No Need to Idle in Winter

Winter idling is bad for the environment and is even bad for your car.

By Thom Oommen
Published February 09, 2007

Winter has finally arrived despite our best efforts, willing or otherwise, to contribute to climate change (and I was just getting used to riding my bike in relative comfort during winter.) I suppose it's a good sign that we can still rely on some things in life.

One of the things I used to count on in winter as a boy was my father's morning ritual. No not shaving or showering, but just as common: winter idling. You see, if my dad's car didn't have a good twenty minutes of idling in the morning, the engine would stall as he drove along to work.

During the 1980s and earlier, winter idling was a necessity if one chose to drive. I wasn't alone; we all witnessed this parental behaviour every day the temperature dropped below zero. These memories stick with you and inform your choices later in life.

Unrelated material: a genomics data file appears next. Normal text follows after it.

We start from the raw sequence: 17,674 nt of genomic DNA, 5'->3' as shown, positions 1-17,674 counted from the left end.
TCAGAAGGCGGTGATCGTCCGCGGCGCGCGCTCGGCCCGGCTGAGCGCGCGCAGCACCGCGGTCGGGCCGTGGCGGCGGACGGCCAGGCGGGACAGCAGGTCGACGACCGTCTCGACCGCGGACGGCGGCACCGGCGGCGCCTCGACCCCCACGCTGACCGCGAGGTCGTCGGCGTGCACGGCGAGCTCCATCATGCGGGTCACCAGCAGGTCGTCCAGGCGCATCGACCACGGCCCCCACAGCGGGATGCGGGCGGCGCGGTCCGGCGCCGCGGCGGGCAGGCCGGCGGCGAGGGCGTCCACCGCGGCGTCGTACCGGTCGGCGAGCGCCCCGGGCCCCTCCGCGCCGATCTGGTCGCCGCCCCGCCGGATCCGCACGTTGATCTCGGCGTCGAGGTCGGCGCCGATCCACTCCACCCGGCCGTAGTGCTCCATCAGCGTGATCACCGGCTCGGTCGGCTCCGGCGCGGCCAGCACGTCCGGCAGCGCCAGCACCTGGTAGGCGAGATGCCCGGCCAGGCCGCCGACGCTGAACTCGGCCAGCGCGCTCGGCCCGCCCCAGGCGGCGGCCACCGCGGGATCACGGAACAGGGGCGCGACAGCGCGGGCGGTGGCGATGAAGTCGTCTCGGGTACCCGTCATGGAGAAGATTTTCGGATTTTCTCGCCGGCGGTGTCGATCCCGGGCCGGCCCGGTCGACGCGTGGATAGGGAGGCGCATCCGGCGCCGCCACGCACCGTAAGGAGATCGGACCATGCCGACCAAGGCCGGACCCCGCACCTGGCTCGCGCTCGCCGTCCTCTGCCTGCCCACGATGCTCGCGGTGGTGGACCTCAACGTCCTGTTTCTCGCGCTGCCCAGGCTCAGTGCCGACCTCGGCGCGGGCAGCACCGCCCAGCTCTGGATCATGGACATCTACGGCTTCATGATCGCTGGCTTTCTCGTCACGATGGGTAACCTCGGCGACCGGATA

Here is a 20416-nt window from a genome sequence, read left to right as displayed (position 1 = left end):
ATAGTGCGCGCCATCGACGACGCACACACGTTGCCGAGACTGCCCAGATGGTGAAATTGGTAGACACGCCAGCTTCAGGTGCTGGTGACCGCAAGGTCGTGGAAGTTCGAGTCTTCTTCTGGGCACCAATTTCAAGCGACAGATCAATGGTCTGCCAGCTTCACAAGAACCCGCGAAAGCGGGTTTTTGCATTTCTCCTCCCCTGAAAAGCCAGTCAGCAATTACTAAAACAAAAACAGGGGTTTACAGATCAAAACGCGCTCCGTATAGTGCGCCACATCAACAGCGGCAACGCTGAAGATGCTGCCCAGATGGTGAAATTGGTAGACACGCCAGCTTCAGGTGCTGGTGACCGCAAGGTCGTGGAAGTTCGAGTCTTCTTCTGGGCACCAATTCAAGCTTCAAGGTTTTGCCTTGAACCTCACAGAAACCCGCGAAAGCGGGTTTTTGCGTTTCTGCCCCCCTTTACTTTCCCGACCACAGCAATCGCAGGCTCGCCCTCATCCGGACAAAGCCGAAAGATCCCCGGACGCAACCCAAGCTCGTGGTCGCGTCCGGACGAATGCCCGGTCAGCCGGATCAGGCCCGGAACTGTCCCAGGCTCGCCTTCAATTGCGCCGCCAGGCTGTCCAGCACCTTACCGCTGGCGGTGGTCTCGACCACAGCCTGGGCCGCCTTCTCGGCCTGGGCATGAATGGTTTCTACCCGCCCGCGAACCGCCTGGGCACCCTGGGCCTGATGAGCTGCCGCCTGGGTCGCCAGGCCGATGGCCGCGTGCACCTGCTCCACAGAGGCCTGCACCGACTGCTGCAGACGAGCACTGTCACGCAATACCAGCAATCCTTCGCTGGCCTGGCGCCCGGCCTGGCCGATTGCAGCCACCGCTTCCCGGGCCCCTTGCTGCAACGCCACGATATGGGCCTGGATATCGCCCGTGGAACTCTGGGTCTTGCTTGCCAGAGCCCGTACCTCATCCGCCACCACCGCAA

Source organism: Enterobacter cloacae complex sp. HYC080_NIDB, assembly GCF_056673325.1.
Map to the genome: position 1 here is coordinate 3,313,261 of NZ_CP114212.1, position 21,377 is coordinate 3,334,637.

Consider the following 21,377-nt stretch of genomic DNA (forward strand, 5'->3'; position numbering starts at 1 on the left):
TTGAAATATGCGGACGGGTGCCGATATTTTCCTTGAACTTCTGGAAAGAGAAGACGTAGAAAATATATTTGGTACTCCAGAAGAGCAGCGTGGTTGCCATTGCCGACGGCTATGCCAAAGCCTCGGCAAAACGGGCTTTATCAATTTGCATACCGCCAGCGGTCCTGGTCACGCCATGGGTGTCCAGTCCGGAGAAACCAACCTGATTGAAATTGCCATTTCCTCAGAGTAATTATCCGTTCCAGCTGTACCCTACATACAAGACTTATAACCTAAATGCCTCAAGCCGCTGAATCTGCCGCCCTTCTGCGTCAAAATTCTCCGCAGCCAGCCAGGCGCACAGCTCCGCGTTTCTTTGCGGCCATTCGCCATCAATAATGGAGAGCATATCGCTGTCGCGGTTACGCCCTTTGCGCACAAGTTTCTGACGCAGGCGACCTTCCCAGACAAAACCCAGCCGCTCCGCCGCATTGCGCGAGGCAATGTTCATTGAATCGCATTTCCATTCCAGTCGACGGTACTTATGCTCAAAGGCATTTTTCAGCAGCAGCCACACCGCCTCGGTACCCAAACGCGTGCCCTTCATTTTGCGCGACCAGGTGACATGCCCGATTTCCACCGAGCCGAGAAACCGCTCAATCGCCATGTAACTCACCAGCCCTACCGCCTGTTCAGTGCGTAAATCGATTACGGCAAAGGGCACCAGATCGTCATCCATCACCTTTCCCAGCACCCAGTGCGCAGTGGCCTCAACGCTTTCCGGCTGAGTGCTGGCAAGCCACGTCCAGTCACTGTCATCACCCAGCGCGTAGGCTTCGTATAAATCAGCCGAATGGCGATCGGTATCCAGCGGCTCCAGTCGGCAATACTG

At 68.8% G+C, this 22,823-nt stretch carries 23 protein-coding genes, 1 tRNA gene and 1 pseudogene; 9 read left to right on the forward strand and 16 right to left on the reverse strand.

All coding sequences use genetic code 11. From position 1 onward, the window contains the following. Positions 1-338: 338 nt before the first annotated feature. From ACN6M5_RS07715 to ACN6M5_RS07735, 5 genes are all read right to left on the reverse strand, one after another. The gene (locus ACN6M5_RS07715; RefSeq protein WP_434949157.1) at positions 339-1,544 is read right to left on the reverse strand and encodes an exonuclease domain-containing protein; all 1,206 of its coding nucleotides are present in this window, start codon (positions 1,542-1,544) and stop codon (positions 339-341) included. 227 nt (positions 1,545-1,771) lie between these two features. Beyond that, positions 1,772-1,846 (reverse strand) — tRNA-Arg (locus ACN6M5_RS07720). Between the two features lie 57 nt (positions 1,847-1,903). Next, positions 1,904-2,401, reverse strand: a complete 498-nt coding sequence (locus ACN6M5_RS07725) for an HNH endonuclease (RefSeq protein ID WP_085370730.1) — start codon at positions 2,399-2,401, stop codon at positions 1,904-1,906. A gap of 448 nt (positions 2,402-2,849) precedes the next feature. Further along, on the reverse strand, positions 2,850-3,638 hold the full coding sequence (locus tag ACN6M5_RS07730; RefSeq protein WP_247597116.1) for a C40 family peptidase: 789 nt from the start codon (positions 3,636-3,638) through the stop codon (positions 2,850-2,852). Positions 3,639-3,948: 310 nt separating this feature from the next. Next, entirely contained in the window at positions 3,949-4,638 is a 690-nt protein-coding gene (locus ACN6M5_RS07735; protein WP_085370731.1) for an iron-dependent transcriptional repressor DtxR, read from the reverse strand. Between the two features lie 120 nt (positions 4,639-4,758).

Maximum 30 Seconds of Idling

Unfortunately, today people still behave like it's the 1980s (in more ways than one). The myth of "essential" winter idling remains very powerful for many drivers. Since 1990, though, advances in technology have negated any technical need to idle in winter.

When was the last time you or someone you know stalled their car? It doesn't happen any more, thanks to fuel injection and computerized engines. The average car today has more processing power than the Apollo 11 spacecraft that landed humans on the moon.

Natural Resources Canada recommends a maximum of 30 seconds of idling in winter, to get fluids moving, followed by consistent and steady driving; if you gun it you're more likely to stall.

For one thing, idling doesn't actually get all a vehicle's parts moving. Only driving does that: a vehicle is more than an engine. Even worse, excessive idling can corrode exhaust systems and foul spark plugs, which leads to decreased fuel efficiency. Nobody enjoys a trip to the mechanic for no good reason.

Car ≠ Coat